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Publication numberUS6930931 B2
Publication typeGrant
Application numberUS 10/394,268
Publication dateAug 16, 2005
Filing dateMar 24, 2003
Priority dateOct 30, 2002
Fee statusLapsed
Also published asUS20040085824
Publication number10394268, 394268, US 6930931 B2, US 6930931B2, US-B2-6930931, US6930931 B2, US6930931B2
InventorsYukikazu Matsuo
Original AssigneeRenesas Technology Corp.
Export CitationBiBTeX, EndNote, RefMan
External Links: USPTO, USPTO Assignment, Espacenet
Program counter circuit
US 6930931 B2
Abstract
A program counter circuit is composed of two kinds of registers, a down counter, an up counter, a selector, and a logic circuit. The two kinds of registers hold a pre-jump PC value and a post-jump PC value of a jump that is prescribed by a program. The down counter holds the number of repetitions of a repeat sequence that is prescribed by the program. The up counter holds a PC value that is counted up for each clock pulse. The selector selects, as a PC value to be output next, the post-jump PC value or the value that is held by the up counter. The logic circuit refers to the output value of the program counter and the output values of the registers and the down counter, and generates a signal that instructs the selector what PC value should be selected as the next output value.
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Claims(5)
1. A program counter circuit comprising:
an up counter for holding, in an initial state, a prescribed initial value of a first PC value, outputting the first PC value for each reference clock pulse, and counting up a feedback value of the output first PC value and holding a resulting count-up value;
at least one pre-jump PC register for holding, as a second PC value, a pre-jump PC value of a jump that is prescribed by a program, and for outputting the second PC value for each reference clock pulse;
at least one post-jump register for holding, as a third PC value, a post-jump PC value of the jump, and for outputting the third PC value for each reference clock pulse;
at least one down counter for holding a value indicating the number of repetitions of a repeat sequence that is prescribed by the program, outputting the value for each reference clock pulse, and counting down a feedback value of the output value when receiving a prescribed subtraction instruction signal and holding a resulting count-down value;
a selector for selecting one of the first PC value that is output from the up counter and the third PC value that is output from the post-jump PC register, and for outputting the selected PC value as an output PC value of the program counter circuit; and
a logic circuit coupled to the selector, the up counter, the pre-jump PC register, the post-jump PC register, and the down counter, for providing a logic that causes the selector to select the third PC value if the output PC value of the selector coincides with the first PC value that is output from the pre-jump PC register and the output value of the down counter is not a value indicating that the number of repetitions is 0, and to select the first PC value in the other cases.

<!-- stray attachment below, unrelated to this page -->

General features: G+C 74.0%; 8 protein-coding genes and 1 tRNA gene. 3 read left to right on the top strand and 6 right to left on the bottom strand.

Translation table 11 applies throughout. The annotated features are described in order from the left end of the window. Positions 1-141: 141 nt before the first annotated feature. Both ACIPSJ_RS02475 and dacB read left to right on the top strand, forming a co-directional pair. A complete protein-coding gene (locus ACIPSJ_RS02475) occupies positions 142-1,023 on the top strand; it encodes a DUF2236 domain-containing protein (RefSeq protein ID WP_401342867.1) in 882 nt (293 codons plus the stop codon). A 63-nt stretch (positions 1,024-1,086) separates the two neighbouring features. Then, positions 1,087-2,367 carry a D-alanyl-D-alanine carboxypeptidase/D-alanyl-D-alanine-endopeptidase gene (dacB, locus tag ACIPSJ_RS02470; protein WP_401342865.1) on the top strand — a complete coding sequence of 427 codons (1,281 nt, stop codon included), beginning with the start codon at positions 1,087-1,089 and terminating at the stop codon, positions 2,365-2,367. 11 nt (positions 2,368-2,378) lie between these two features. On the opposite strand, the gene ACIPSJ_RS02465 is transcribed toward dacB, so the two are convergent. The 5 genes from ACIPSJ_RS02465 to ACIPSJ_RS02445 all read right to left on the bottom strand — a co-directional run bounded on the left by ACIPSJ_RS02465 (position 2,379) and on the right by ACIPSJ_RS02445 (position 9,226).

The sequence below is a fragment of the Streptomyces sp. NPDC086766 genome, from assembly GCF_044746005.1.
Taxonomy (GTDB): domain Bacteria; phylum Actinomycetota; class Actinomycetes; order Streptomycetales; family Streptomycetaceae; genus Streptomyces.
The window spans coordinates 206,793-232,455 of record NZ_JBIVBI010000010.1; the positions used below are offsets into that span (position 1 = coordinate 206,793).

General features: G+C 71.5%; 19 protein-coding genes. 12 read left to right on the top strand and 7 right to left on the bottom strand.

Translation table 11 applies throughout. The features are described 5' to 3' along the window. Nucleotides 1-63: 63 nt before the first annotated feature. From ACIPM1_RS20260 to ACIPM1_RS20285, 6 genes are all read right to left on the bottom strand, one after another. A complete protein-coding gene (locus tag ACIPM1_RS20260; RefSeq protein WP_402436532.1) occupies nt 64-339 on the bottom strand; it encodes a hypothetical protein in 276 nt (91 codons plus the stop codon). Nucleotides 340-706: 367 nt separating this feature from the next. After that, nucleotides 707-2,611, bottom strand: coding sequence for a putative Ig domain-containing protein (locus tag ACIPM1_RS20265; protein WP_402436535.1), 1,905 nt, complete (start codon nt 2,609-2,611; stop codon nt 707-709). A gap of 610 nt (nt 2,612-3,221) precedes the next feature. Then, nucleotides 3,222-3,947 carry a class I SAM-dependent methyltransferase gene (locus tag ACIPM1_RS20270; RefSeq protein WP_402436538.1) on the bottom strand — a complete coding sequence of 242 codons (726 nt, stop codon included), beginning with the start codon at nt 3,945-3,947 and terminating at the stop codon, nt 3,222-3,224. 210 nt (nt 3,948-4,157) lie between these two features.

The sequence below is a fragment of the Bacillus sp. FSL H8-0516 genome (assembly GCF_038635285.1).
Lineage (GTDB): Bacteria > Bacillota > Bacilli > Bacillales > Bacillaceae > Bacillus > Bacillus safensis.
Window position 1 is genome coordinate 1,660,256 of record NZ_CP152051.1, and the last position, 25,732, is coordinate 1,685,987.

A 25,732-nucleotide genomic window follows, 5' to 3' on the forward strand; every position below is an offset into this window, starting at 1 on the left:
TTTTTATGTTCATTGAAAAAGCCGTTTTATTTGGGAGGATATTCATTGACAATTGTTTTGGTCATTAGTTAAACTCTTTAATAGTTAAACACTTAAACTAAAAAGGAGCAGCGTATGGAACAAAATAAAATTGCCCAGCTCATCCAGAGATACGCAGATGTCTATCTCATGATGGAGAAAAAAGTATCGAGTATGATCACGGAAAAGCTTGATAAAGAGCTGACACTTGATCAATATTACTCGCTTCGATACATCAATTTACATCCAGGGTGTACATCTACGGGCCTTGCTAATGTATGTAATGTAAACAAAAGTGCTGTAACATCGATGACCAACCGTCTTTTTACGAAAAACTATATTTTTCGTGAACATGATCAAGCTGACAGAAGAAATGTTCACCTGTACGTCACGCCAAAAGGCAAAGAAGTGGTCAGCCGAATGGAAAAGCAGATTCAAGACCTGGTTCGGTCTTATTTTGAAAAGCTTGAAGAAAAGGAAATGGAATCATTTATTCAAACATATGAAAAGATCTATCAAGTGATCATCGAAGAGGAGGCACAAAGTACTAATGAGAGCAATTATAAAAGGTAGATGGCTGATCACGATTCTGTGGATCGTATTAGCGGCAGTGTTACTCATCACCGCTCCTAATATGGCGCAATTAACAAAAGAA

2. The program counter circuit according to claim 1, wherein the program counter circuit comprises a plurality of down counters, the program counter circuit further comprising a counter designation register for setting an identifier that indicates desired one of the plurality of down counters.
3. The program counter circuit according to claim 1, wherein the logic circuit comprises:
a first comparator for comparing the output PC value that is output from the selector with the first PC value that is output from the pre-jump PC register, and for outputting a first judgment value indicating whether the output PC value and the first PC value coincide with each other;
an AND circuit for ANDing the first judgment value and the output value of the down counter;
a second comparator for comparing an output of the AND circuit with a prescribed comparison reference value, and for outputting a second judgment value indicating whether the output of the AND circuit coincides with the prescribed comparison reference value; and
an output control unit that receives the first judgment value and the second judgment value, for sending the selector an instruction signal that instructs the selector to select the third PC value if the first judgment value indicates coincidence and the second judgment value indicates non-coincidence and, in the other cases, sending the selector an instruction signal that instructs the selector to select the first PC value.
4. The program counter circuit according to claim 1, wherein the down counter is a linear feedback shift register.
5. The program counter circuit according to claim 1, further comprising an initial value setting circuit for setting an arbitrary initial value in the up counter.
Description
BACKGROUND OF THE INVENTION

1. Field of the Invention

The present invention relates to a program counter circuit, that is, a circuit that generates, to control the order of execution of a group of instructions, an address indicating a storage location of an arbitrary instruction code that is stored in a storage medium.

2. Background Art

In general, to cause a prescribed circuit to operate according to a prescribed program, a group of instruction codes representing various unit instructions are stored in advance in a storage medium such as a ROM, RAM, or a register. Control is made in such a manner that instruction codes are designated in order that is prescribed by the program and are input to the circuit. Instruction codes are designated by specifying addresses indicating their storage locations. The program counter circuit is a circuit for generating such addresses and outputting those as program counter values (PC values).